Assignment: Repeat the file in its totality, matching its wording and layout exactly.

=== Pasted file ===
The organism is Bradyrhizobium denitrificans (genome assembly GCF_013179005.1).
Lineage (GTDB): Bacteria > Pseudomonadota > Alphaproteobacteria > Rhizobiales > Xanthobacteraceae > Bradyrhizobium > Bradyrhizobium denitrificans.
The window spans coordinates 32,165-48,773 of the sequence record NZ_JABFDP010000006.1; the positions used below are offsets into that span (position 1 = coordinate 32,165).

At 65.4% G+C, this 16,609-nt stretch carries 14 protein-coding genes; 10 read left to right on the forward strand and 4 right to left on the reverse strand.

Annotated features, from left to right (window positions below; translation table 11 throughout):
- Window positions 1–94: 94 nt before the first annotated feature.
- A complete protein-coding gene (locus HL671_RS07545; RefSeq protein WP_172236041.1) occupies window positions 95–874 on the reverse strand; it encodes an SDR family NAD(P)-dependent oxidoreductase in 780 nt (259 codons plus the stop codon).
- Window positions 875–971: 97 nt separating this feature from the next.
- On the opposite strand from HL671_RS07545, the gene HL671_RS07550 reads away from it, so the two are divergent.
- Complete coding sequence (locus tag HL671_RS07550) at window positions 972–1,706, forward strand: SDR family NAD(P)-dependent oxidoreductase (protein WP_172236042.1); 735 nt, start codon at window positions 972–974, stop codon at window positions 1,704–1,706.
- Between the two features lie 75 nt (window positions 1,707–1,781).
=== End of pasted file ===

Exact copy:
The organism is Bradyrhizobium denitrificans (genome assembly GCF_013179005.1).
Lineage (GTDB): Bacteria > Pseudomonadota > Alphaproteobacteria > Rhizobiales > Xanthobacteraceae > Bradyrhizobium > Bradyrhizobium denitrificans.
The window spans coordinates 32,165-48,773 of the sequence record NZ_JABFDP010000006.1; the positions used below are offsets into that span (position 1 = coordinate 32,165).

At 65.4% G+C, this 16,609-nt stretch carries 14 protein-coding genes; 10 read left to right on the forward strand and 4 right to left on the reverse strand.

Annotated features, from left to right (window positions below; translation table 11 throughout):
- Window positions 1–94: 94 nt before the first annotated feature.
- A complete protein-coding gene (locus HL671_RS07545; RefSeq protein WP_172236041.1) occupies window positions 95–874 on the reverse strand; it encodes an SDR family NAD(P)-dependent oxidoreductase in 780 nt (259 codons plus the stop codon).
- Window positions 875–971: 97 nt separating this feature from the next.
- On the opposite strand from HL671_RS07545, the gene HL671_RS07550 reads away from it, so the two are divergent.
- Complete coding sequence (locus tag HL671_RS07550) at window positions 972–1,706, forward strand: SDR family NAD(P)-dependent oxidoreductase (protein WP_172236042.1); 735 nt, start codon at window positions 972–974, stop codon at window positions 1,704–1,706.
- Between the two features lie 75 nt (window positions 1,707–1,781).